Renate Behle-s out NYCO

Soprano Renate Behle is jumping into the NYCO’s Ariane et
, replacing the “injured” Carol Vaness. And while you’re catching up on the company’s casting and repertory for the fall season, do make a point of checking out the NYCO’s site’s multimedia “trailers,” written and narrated by dramaturg Cori Ellison.


5 Responses to “Renate Behle-s out NYCO”

  1. The Interpolator Says:

    The Interpolator, in a rare moment of uncertainty, has displayed his ne-savoire-faire-pas by posting a comment in a forum that might be heard to better advantage right here. Therefore, the Interpolator will keep this comment on-topic by also discussing, albeit briefly, Frau Behle’s stimme and hoch-kunst abilities.

    The time: 11am
    The place: Hannover, Deutschland
    The address: Niedersächsiste Stadtstheater Opernhaus, 50 paces from the Hauptbahnhoff, Hannover.
    The gathering: The sitzprobe for a new production of Strauss’ Salome.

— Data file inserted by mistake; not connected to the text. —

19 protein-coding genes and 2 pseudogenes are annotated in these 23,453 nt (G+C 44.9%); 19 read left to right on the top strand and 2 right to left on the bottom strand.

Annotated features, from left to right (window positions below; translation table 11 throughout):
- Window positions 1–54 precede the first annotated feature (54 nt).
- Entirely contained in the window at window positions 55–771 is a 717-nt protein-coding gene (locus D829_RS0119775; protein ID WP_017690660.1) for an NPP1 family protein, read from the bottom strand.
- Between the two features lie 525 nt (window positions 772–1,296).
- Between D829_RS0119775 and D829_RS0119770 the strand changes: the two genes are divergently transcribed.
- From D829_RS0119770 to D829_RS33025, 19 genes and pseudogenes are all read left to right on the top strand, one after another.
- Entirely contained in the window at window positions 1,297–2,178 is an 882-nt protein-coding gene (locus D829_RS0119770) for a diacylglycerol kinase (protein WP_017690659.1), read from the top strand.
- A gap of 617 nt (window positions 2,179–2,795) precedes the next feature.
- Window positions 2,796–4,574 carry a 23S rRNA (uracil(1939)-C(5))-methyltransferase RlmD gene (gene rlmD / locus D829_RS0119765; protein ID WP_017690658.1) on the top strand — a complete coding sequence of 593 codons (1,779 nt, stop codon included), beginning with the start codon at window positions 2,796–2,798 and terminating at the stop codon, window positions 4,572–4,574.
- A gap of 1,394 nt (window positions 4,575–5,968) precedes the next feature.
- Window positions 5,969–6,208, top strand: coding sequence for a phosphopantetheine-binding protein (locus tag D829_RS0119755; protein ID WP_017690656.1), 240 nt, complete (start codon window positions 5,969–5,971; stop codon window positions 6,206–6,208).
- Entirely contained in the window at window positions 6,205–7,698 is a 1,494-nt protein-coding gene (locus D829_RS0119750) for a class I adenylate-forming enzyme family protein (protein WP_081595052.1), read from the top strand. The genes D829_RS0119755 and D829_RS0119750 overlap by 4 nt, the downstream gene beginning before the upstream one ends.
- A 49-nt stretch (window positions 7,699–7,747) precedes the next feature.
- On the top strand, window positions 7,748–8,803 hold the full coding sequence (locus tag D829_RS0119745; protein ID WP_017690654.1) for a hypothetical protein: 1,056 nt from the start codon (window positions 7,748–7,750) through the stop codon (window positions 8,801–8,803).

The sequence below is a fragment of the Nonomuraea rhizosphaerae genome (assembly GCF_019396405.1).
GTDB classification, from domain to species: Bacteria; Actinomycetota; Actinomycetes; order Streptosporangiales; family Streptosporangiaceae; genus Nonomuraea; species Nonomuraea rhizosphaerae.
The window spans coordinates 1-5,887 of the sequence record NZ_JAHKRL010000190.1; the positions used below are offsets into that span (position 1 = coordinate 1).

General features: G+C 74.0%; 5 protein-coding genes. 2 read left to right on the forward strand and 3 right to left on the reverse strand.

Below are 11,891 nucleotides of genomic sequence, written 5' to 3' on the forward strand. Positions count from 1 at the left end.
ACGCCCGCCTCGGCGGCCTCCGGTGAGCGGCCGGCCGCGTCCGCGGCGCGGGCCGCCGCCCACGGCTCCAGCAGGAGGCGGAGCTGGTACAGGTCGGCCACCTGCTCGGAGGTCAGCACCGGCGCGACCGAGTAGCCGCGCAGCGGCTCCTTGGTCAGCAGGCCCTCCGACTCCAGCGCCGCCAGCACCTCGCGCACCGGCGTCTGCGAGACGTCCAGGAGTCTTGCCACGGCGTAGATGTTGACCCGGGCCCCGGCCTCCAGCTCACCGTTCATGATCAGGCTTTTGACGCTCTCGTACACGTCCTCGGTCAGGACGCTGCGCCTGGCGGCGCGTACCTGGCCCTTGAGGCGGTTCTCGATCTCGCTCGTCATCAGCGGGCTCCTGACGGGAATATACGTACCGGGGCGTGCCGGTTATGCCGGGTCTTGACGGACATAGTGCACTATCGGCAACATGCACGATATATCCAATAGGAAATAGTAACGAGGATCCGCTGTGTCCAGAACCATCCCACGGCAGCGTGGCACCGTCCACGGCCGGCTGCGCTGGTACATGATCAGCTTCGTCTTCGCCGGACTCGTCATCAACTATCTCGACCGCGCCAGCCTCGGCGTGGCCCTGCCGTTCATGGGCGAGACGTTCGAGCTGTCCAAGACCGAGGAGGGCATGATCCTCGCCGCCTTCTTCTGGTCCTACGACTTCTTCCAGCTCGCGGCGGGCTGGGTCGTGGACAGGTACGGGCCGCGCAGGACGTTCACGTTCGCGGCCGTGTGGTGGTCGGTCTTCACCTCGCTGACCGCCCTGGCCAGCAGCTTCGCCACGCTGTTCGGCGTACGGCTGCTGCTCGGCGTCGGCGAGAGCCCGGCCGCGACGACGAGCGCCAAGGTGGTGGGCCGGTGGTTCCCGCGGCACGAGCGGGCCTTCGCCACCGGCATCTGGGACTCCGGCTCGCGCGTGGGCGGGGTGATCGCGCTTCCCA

Has the Interpolator appropriately painted the set for the reader? Then let’s go: Hausfrau Behle sang the FUCK out of that score, and she even made out with J.J.’s head (plaster-of-paris, in this case) after that luscious high B-flat during the stage run.

    So…Dukas? Keine problem, mein kinder. Frau Behle, with a stimme carved of silver and starlight, knows just how to employ her considerable vocal gifts and unfurl both caressing and assaulting sounds upon her listeners. But this is precisely as it should be for a hard-working Deutsches Hochdrammatisches Sopran. (The reader will gently forgive the Interpolator’s spelling).

    And now down to the (marginally) more interesting topic of La Vaness, her choices, her retractions, her vocal estate, and her whips. No this is not a carbon-copy of what was posted under Ariane, but rather it is amplified, which is one of the Interpolator’s greatest skills. He hopes, desperately perhaps, that La Cieca herself will take the time to read the posts. However, he understands the demands on La Cieca’s time, and that this may not oft be possible.

    So, what IS this Vaness non-appearance really saying about La Carol? That she can’t SING the role? (No, not that, because the Interpolator KNOWS she can sing it.) Was she merely HOPING she could pull it off, so she signed the contract and prayed like hell? Hmm…